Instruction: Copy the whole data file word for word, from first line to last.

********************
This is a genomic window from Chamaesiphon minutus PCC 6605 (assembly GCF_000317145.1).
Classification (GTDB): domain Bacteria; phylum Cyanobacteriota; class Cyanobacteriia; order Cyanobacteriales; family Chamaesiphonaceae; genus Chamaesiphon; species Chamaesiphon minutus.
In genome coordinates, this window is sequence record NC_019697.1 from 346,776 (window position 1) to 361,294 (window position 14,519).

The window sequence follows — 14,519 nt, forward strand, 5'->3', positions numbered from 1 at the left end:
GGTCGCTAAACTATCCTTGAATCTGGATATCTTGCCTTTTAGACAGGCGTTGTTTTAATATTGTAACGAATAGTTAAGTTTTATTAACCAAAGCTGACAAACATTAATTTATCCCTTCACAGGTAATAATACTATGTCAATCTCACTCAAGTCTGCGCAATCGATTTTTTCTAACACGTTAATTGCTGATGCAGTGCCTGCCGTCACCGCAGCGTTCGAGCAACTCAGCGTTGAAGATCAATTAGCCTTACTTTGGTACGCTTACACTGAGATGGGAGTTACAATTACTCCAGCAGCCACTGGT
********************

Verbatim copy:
This is a genomic window from Chamaesiphon minutus PCC 6605 (assembly GCF_000317145.1).
Classification (GTDB): domain Bacteria; phylum Cyanobacteriota; class Cyanobacteriia; order Cyanobacteriales; family Chamaesiphonaceae; genus Chamaesiphon; species Chamaesiphon minutus.
In genome coordinates, this window is sequence record NC_019697.1 from 346,776 (window position 1) to 361,294 (window position 14,519).

The window sequence follows — 14,519 nt, forward strand, 5'->3', positions numbered from 1 at the left end:
GGTCGCTAAACTATCCTTGAATCTGGATATCTTGCCTTTTAGACAGGCGTTGTTTTAATATTGTAACGAATAGTTAAGTTTTATTAACCAAAGCTGACAAACATTAATTTATCCCTTCACAGGTAATAATACTATGTCAATCTCACTCAAGTCTGCGCAATCGATTTTTTCTAACACGTTAATTGCTGATGCAGTGCCTGCCGTCACCGCAGCGTTCGAGCAACTCAGCGTTGAAGATCAATTAGCCTTACTTTGGTACGCTTACACTGAGATGGGAGTTACAATTACTCCAGCAGCCACTGGT